Companies have been trying to figure out how to use carbon nanotubes in electronics. Batteries may be the answer, say researchers at Rensselaer Polytechnic Institute.
The device is a piece of paper infused with carbon nanotubes and a salt, which serves as an electrolyte. Because it stores energy and conducts it, the device can act like a battery.
A number of corporate labs and universities have come up with flexible batteries in the past. Power Paper from Israel makes a flexible battery printed on polymers that relies on zinc as an electrolyte. It sells it to the cosmetics industry. Japan Inc. also has trotted out a lot of prototypes. Still, these things haven't gone commercial so any advance is welcome.
As an added bonus, the RPI device can deliver power over a long period of time, like a battery, or lots of power in a short burst, like a capacitor.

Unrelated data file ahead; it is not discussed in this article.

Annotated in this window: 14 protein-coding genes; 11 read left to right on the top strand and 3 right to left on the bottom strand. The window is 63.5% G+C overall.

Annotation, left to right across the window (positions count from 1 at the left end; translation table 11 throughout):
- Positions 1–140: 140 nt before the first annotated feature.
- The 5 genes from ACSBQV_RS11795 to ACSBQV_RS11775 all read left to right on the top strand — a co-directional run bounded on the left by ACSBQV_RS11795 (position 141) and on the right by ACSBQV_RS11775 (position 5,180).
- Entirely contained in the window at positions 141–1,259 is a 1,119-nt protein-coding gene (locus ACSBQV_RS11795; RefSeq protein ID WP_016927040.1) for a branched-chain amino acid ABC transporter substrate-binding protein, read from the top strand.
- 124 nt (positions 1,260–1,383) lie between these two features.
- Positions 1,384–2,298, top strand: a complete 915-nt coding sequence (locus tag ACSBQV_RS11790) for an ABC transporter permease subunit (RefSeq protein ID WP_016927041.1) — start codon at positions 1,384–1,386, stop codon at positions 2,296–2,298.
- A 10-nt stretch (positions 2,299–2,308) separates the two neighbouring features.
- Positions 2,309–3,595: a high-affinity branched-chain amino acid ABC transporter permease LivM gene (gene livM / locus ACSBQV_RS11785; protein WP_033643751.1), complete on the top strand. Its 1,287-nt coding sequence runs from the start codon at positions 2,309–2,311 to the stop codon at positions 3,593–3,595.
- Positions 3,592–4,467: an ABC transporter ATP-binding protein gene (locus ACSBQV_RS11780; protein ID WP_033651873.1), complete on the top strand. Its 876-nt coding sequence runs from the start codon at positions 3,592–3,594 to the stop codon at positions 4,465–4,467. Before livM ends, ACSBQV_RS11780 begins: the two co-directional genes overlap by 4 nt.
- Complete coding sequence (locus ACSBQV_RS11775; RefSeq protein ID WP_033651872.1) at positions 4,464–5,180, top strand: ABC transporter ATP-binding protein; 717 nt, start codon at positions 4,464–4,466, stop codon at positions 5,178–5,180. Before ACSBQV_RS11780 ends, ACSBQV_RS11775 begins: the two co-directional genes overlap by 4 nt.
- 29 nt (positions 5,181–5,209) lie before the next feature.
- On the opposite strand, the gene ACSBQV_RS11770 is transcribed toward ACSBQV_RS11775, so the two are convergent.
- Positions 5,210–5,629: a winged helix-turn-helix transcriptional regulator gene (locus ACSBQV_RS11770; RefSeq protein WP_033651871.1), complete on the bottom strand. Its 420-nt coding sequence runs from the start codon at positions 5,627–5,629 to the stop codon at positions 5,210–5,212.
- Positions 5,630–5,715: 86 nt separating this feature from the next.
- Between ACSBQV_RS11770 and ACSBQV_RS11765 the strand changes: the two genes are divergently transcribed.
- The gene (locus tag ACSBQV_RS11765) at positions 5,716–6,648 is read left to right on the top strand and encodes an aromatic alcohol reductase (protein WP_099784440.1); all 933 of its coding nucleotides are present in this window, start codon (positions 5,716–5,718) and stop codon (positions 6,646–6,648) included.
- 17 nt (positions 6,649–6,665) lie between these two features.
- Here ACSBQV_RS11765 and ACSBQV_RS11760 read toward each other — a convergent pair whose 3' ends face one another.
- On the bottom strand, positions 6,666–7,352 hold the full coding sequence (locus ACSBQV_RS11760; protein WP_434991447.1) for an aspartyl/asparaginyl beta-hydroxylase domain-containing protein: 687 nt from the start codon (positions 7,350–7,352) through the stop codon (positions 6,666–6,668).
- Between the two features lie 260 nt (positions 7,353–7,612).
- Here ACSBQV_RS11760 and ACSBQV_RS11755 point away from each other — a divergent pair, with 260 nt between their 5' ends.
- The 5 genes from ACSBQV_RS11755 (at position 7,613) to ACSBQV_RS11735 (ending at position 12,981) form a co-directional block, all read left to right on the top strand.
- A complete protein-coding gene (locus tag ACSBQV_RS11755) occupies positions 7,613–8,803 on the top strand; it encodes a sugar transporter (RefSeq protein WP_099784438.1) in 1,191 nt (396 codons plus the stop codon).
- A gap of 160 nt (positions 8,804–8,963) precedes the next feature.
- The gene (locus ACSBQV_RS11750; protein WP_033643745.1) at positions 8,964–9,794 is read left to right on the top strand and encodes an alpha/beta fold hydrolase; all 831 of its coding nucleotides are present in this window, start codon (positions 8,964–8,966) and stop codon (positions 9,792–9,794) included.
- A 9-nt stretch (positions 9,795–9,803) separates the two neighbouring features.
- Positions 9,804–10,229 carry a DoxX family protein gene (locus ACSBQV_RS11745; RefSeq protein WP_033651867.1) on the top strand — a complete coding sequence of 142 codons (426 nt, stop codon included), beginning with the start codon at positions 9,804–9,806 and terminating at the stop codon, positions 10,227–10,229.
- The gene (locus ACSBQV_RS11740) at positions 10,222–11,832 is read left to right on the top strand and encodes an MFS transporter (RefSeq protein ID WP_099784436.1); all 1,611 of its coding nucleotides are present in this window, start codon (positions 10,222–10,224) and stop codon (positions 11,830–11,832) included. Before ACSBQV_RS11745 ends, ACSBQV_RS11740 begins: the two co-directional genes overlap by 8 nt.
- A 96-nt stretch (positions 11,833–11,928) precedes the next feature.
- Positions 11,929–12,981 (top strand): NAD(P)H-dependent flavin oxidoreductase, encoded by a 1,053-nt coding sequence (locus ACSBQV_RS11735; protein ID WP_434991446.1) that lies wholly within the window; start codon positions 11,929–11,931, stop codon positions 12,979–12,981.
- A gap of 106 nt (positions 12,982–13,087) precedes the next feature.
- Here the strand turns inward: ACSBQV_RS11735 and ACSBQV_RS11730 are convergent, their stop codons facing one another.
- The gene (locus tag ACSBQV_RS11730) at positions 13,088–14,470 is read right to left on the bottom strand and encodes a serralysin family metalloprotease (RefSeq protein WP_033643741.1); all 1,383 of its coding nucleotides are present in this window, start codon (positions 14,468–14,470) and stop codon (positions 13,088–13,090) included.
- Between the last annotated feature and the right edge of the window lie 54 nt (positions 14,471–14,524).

It's essentially a regular piece of paper, but it's made in a very intelligent way, said Robert Linhardt, the Ann and John H. Broadbent '59 Senior Constellation Professor of Biocatalysis and Metabolic Engineering at Rensselaer, in a prepared statement.
Carbon nanotubes have been the celebrity of the material science circuit for the past decade or so. Among their other attributes, nanotubes conduct electricity more efficiently than metal. They are also flexible, although stronger than steel. Right now, they are somewhat expensive, but mass manufacturing will drop the price. The only element is carbon, after all.
Conceivably, these paper batteries could be stacked up in a device to give it power. They could be used to insert electronic computers into luggage tags or greeting cards or into larger devices.
But it is a long road. Battery technology, and the adoption by equipment makers, takes a long time.